Johan Ludvig Runeberg (born February 5 or February 7, 1804 in Jakobstad, † May 6, 1877 in Borgå) was a Finnish-Swedish writer. He is considered the national poet of Finland.

The most famous work by Runeberg is Fänrik Ståls sägner (“Fähnrich Stahl”), which appeared in two parts in 1848 and 1860. It consists of 35 poems, mainly heroic ballads, from the time of the Finnish war (1808-1809), which led to the cession of Finland to Russia by Sweden after the Treaty of Fredrikshamn. The first poem from it, Vårt land (“Our Country”), became the national anthem of Finland (with Swedish and translated Finnish text).

Runeberg translated Serbian folk songs into Swedish. Through this he found a simple, folksong-like tone, which particularly characterizes the two volumes of his collection of poems Idyll och epigram (Idylls and Epigrams). Runeberg also wrote hexameter idylls in Tegnér’s succession and dramas.

Runeberg also worked as a teacher and lecturer, including for Greek, in Helsingfors and Borgå. He also wrote for the newspapers Helsingfors Morgonblad and Borgå Tidning.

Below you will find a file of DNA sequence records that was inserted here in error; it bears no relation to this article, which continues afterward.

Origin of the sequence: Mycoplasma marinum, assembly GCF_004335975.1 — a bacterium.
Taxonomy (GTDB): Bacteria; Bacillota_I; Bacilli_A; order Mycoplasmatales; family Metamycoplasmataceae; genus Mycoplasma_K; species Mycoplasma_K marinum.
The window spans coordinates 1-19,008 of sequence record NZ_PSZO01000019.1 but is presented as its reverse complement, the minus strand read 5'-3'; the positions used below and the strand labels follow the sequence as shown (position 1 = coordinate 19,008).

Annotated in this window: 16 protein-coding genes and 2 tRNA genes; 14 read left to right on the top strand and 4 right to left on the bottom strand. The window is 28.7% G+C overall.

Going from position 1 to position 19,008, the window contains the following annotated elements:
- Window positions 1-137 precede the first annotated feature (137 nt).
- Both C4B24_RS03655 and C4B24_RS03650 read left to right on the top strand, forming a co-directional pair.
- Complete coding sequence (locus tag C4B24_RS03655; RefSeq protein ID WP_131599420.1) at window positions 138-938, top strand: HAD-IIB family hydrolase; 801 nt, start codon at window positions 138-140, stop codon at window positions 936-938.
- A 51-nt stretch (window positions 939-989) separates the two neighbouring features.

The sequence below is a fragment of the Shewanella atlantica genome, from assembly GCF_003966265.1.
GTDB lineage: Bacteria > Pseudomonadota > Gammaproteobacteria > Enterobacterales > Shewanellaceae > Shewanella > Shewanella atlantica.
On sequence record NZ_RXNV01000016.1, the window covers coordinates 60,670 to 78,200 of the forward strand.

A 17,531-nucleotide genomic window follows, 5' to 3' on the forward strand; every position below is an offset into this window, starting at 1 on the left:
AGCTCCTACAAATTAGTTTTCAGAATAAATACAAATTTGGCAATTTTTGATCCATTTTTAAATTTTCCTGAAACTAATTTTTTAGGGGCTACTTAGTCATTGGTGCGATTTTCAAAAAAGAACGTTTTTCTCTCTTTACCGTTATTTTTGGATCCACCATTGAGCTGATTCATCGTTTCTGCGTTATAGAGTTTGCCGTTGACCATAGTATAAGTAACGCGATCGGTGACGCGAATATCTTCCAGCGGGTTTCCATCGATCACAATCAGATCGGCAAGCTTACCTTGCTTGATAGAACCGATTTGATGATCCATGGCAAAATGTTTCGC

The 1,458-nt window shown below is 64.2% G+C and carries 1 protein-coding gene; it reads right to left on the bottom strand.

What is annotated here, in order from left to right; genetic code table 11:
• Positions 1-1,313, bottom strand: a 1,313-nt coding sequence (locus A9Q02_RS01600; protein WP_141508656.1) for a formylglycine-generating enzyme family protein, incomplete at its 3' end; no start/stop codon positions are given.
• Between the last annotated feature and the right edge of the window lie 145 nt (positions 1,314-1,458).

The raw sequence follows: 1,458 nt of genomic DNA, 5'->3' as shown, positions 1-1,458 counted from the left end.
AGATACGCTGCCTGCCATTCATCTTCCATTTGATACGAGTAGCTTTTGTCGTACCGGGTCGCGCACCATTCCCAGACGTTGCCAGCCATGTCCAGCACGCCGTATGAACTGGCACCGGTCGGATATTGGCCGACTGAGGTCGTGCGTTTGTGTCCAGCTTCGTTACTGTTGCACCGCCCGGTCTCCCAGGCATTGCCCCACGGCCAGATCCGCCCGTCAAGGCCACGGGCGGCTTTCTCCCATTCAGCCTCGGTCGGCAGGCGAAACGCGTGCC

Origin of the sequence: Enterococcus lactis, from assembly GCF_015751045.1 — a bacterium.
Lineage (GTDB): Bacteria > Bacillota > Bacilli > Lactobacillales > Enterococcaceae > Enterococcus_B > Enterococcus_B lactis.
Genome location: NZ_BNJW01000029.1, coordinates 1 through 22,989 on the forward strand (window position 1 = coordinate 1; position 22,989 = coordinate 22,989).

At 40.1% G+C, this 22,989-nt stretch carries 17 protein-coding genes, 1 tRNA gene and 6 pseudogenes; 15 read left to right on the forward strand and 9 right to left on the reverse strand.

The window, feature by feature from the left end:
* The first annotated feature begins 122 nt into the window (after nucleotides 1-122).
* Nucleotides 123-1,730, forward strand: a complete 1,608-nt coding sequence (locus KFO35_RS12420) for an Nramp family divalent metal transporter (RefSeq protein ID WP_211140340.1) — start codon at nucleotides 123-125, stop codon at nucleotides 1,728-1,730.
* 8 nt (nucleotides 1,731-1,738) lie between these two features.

In 2004 he was ranked 57th in a poll by the Finnish radio station YLE for the 100 biggest Finns.

To commemorate Runeberg, the city of Borgå has been awarding the Runeberg Prize annually on his birthday since 1987, the 150th year of his arrival in the city.

In Finland, Runeberg Day (Swedish Runeberg dygn, Finnish Runebergin päivä) is celebrated on February 5th. Runeberg tarts (Runebergstårta in Swedish, Runebergin torttuja in Finnish) are traditionally eaten on this day.

Runeberg himself composed his poems “Den övergivna” and “Vårt Land” (Our Country). He also made a choral arrangement for the latter.

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